SPIEGEL: So whose fault is it?
Grube: In practice, you need less than 10 minutes to fill out that form. But I still find the paperwork too complicated. We are also working on this, together with passenger associations and private railway operators.
SPIEGEL: How is Deutsche Bahn's battle for punctuality going?
Grube: Every morning at 7 a.m. I get all the numbers -- incidents of delays and other occurrences. Our goal is over 90 percent punctuality. And we are attaining that goal now.
SPIEGEL: How were things last winter?
Grube: A lot worse, unfortunately.
SPIEGEL: The Berlin commuter train network -- or S-Bahn -- doesn't seem to be mastering its technical problems, either.
Grube: My first day at work was May 1, 2009. At 5 p.m. I was notified that an S-Bahn near Kaulsdorf had derailed. That was my first experience with Deutsche Bahn. I was told not to worry, that it would all be resolved by the book.
SPIEGEL: In Berlin, "by the book" seemed to mean "ignore it and play it down."
Grube: Since then we've swapped the whole management out, and we're dealing with the works committee on a basis of trust again. Personally it annoys me, because the manufacturers are responsible for the technical failures. And although it is true that we added our own mistakes to theirs -- with some maintenance mistakes going back to 2004 -- responsibility for everything has been hung on us. The S-Bahn scenario has cost us €222 million ($275 million) so far. By the end of the year it will be €300 million ($372 million). We won't make a single cent there until 2017. However, negotiations with the manufacturer Bombardier are not yet finished.
SPIEGEL: Despite all these technical issues with the Berlin S-Bahn and with the ICE trains, do you still want to buy trains from Siemens?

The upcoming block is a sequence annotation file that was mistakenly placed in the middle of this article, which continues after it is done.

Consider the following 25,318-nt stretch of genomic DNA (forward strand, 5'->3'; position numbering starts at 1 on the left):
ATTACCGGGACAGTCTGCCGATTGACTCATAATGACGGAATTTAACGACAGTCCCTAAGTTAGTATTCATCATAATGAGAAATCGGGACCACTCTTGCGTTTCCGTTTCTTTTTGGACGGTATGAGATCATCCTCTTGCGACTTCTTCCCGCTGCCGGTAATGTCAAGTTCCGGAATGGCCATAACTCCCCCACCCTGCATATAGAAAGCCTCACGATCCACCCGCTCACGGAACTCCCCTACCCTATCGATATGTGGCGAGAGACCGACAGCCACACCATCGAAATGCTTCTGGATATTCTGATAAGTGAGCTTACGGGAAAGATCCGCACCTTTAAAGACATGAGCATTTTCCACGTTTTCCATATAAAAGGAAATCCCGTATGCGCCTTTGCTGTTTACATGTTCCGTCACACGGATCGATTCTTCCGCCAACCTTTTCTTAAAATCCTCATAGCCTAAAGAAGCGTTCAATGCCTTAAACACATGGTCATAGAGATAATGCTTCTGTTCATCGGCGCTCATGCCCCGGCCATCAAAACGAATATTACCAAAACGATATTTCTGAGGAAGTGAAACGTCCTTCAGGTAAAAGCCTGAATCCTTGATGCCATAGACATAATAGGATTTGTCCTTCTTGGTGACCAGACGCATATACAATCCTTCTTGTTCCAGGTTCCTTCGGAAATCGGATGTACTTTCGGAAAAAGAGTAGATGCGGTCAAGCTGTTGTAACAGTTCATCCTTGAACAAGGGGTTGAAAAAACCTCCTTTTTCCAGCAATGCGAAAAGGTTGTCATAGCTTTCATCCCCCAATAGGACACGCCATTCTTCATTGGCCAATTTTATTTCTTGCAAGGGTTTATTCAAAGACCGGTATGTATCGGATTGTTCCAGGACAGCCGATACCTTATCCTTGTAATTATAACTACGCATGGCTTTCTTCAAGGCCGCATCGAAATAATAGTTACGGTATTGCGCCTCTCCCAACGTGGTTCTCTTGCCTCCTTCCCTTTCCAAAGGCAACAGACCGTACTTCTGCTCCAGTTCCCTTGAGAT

Grube: The reality is that we need up to 300 new trains for long-distance rail travel. We will place orders for these to the value of €5 billion. It's possibly the largest order a rail operator has ever placed. A final decision on a manufacturer has not yet been made. Aside from all that, though, we'll be spending around €100 million on renewing the ICE-2 trains, which make up about a fifth of our ICE fleet. We'll be renovating toilets and on-board bistros, we'll be replacing seats
SPIEGEL: ... and hopefully there will also be better mobile telephone reception and seat indicators that actually work.
Grube: We are tackling all this -- bit by bit, step by step. A lot of individual measures must be taken, too. For example, €1 million will be invested in overhauling the coffee machines on ICE trains. These renovations take time, but they are coming.
SPIEGEL: Is it possible to concieve -- from an industrial policy perspective --that the head of state-owned Deutsche Bahn would spend billions on trains made in France or Japan?
Grube: Why not? Of course it would be really sensible if every stakeholder managed to achieve a truly European rail system -- with the same standards, the same requirements for entry, the same competitive conditions. According to our research, there are around 1.2 million people in greater Cologne who would like to travel to London by train at some stage. But we cannot get our ICE trains into the Eurotunnel because the operators in France and England block that stretch of rail with the TGV trains. The ICEs are permitted to travel through every Alpine tunnel -- but, funnily enough, they're not allowed through the Eurotunnel.
SPIEGEL: But Paris can't keep you away from there
Grube: The conditions for entry to the tunnel are so absurd that only the French trains fulfill them. They say, for example, that the train must be 400 meters long.
SPIEGEL: Why don't you just couple two ICEs together?
Grube: But then there's another rule: The passengers have to be able to walk the full length of the train. So it wouldn't work. It's absurd! Of course new laws are always being thought up to liberalize Europe, but they're never implemented. France doesn't even have a competition authority where we could take our complaints. It's plainly discrimination. That is no way to grow.
SPIEGEL: Is that the reason you want to buy Arriva, the British transport operator?